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The Garment District Alliance has released an ambitious new residential and rezoning study for the historic area — which, if enacted, could add as many as 3,225 new housing units to the neighborhood over the next decade.
The plan, detailed in a research report by the alliance, says that the Midtown sub-neighborhood, which runs from approximately W35th Street to W41st Street between 5th and 9th Avenues, has little housing but lots of underused space. Almost all of it is now zoned as offices, with the number of people employed in clothing manufacturing collapsing since the 1950s and halved between 2016 and 2020.
The plan preceded Mayor Eric Adams’ “New” New York Plan, in which officials propose converting commercial space in Midtown and Lower Manhattan to “Live-Work-Play” mixed-use areas and buildings. Adams used his State of the City address last week to promise a move to rezone large parts of the city to allow housing. Governor Kathy Hochul has also signed up to the plan, which will need both city and state laws changed.
Barbara Blair, president of the Garment District Alliance told W42ST: “The Garment District Alliance applauds Mayor Eric Adams for recognizing that this district is a premier location for residential development in New York City. The Garment District’s close proximity to major transportation hubs, offices and top-notch restaurants makes it a central, accessible area that is ideal for residential conversions. Allowing for residential in this district would significantly expand the city’s housing supply, fill inevitable vacancies within office buildings and transform the Garment District into a truly mixed-use, 24/7 neighborhood, with a full-time population filling the streets and supporting small businesses.”
As of 2022, office buildings make up approximately 65.1 percent of the total district while residential buildings make up just 6.3 percent. Should the area maintain its current zoning regulations, the study projected just 756 new housing units would be added over 10 years, but said there would be a potential 3,225 new units with rezoning.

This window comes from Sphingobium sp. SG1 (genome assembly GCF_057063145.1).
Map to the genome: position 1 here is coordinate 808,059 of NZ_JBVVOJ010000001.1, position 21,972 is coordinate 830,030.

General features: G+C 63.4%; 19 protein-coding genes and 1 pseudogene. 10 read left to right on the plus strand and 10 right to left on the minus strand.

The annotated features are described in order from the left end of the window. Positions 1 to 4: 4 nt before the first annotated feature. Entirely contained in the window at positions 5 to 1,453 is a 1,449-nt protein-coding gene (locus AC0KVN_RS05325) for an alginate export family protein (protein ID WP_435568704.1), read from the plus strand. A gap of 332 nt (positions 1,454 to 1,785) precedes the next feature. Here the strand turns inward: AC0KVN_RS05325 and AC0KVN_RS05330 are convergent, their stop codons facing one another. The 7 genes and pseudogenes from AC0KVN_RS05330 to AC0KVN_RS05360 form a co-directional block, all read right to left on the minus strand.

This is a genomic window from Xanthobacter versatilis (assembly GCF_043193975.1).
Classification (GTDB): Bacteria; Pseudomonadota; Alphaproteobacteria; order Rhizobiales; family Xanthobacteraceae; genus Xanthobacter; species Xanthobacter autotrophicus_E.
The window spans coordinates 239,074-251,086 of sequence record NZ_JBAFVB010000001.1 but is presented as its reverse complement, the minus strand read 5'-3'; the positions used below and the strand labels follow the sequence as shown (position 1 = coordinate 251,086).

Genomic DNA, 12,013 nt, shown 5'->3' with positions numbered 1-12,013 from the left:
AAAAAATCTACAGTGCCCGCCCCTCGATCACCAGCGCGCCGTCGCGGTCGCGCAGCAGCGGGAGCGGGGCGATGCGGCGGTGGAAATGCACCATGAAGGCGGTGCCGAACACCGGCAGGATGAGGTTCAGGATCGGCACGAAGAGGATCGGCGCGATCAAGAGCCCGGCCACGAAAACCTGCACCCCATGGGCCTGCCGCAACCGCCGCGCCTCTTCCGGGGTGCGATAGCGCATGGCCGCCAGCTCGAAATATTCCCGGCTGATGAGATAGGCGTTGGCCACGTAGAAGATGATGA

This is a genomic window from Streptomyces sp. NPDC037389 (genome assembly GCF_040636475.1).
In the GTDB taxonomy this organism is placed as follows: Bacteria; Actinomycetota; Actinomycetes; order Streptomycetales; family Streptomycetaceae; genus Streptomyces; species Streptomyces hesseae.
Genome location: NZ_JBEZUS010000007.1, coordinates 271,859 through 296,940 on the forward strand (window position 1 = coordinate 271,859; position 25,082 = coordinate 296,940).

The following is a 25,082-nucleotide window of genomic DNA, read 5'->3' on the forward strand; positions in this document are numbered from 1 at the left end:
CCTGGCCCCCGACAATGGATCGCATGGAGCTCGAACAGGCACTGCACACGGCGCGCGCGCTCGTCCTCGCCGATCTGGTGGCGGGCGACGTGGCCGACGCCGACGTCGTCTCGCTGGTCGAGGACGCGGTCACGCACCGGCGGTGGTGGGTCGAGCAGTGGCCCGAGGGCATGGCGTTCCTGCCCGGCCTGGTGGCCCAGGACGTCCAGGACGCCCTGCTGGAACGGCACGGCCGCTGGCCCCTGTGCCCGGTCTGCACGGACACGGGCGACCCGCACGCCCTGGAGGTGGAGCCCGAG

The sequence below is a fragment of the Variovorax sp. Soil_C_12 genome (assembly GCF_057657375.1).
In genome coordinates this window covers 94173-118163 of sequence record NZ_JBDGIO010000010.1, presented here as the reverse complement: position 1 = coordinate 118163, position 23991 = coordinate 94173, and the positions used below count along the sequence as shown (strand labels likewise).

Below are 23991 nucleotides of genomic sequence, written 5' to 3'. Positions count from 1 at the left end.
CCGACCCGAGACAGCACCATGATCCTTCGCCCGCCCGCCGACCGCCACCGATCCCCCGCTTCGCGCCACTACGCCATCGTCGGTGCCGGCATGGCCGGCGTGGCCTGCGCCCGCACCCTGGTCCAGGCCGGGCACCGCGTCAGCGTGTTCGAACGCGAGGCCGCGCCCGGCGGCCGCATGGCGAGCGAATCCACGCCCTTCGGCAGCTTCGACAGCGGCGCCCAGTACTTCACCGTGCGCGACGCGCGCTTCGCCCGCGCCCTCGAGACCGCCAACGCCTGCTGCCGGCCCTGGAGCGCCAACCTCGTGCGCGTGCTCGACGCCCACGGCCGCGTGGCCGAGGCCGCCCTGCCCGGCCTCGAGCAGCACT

Citing previous rezonings in Downtown Brooklyn, the Financial District and Hudson Yards, where commercial space has been turned into residential, retail and entertainment use, the Alliance wants existing commercial buildings converted on a mass scale to apartments and homes. The study does not address what proportion would be reserved for affordable housing.
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The push to rezone is two pronged — Manhattan remains shortage of housing, as evidenced by the vacancy rate for homes, which stood at just 2.35 percent in October 2022. On the commercial side, hybrid and remote work have kept office vacancy rates high – according to the alliance’s study, in May 2022 just eight percent of office workers were back in-person five days a week.
The Alliance says the Garment District seems especially vulnerable, saying “office space attractiveness seems to remain low in the District, which spurs questions of competitiveness and sustainability in the long run.” It highlights the 5.3 million square feet of office space being added to the adjacent Hudson Yards by 2025, and says that “the Garment District office space is expected to suffer from even higher vacancy rates than currently.”